Other proteinaceous projections, called pili, occur singly or in pairs, and join pairs of bacteria together, facilitating transfer of DNA between them.

During periods of harsh environmental conditions some bacteria can produce within themselves a dehydrated, thick-walled endospore. These endospores can survive extreme temperatures, dryness, and exposure to many toxic chemicals and to radiation. Endospores can remain dormant for long periods (hundreds of years in some cases) before being reactivated by the return of favorable conditions.

Identifying and Classifying Bacteria

The identification schemes of Bergey's Manual are based on morphology (e.g., coccus, bacillus), staining (gram-positive or negative), cell wall composition (e.g., presence or absence of peptidoglycan), oxygen requirements (e.g., aerobic, facultatively anaerobic) and biochemical tests (e.g., in which sugars are aerobically metabolized or fermented).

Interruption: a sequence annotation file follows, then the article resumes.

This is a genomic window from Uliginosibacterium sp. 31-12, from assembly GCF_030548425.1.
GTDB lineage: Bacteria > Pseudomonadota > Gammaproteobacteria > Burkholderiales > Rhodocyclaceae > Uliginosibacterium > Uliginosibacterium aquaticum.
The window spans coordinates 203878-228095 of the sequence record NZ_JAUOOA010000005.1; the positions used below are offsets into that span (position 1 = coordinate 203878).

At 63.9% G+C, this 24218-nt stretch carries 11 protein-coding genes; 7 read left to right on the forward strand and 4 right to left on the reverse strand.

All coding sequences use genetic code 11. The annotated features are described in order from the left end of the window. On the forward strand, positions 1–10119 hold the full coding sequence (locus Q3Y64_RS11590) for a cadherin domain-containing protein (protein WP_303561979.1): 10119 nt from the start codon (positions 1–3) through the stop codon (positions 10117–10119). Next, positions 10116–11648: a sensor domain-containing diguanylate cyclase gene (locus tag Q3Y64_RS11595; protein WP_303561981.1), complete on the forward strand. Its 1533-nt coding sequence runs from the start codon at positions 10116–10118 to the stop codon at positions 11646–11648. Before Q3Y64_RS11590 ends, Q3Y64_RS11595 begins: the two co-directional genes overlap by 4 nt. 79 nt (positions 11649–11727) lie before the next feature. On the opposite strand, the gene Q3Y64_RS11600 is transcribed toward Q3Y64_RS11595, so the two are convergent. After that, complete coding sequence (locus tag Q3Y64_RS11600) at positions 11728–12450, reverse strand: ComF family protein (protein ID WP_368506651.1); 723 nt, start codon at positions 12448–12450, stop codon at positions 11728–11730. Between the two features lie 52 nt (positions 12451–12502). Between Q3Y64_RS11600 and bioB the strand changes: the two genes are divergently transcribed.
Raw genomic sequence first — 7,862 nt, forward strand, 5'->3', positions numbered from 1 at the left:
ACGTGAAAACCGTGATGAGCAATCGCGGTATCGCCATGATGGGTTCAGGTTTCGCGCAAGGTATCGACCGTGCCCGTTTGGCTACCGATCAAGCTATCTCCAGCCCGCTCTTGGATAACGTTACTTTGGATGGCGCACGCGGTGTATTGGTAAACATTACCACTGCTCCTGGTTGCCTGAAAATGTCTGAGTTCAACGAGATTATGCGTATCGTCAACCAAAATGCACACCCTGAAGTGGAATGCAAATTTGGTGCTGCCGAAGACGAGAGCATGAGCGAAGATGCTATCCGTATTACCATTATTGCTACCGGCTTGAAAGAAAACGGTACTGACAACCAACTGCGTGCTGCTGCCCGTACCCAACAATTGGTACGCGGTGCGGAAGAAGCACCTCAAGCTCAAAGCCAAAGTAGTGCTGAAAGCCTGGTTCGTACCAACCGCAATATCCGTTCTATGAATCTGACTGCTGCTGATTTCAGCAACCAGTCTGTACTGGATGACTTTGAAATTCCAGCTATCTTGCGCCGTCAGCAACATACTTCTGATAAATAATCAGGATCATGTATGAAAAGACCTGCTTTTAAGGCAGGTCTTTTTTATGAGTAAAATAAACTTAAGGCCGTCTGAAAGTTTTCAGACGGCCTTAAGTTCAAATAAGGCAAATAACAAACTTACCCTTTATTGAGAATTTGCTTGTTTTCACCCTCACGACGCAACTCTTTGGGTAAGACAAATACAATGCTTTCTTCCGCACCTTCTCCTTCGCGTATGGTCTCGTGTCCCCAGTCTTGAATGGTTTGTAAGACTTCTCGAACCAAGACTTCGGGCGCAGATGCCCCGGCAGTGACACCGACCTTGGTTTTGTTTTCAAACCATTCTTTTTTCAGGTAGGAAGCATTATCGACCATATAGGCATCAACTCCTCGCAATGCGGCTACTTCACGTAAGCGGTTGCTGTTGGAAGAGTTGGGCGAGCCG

Another important identification technique is based on the principles of antigenicity—the ability to stimulate the formation of antibodies by the immune system. Commercially available solutions of antibodies against specific bacteria (antisera) are used to identify unknown organisms in a procedure called a slide agglutination test. A sample of unknown bacteria in a drop of saline is mixed with antisera that has been raised against a known species of bacteria. If the antisera causes the unknown bacteria to clump (agglutinate), then the test positively identifies the bacteria as being identical to that against which the anti-sera was raised. The test can also be used to distinguish between strains, slightly different bacteria belonging to the same species.

Pathogens are disease-causing bacteria that release toxins or poisons that interfere with some function of the host's body.

Aerobic and anaerobic bacteria. Oxygen may or may not be a requirement for a particular species of bacteria, depending on the type of metabolism used to extract energy from food (aerobic or anaerobic). Obligate aerobes must have oxygen in order to live. Facultative aerobes can exist in the absence of oxygen by using fermentation or anaerobic respiration. Anaerobic respiration and fermentation occur in the absence of oxygen, and produce substantially less ATP than aerobic respiration.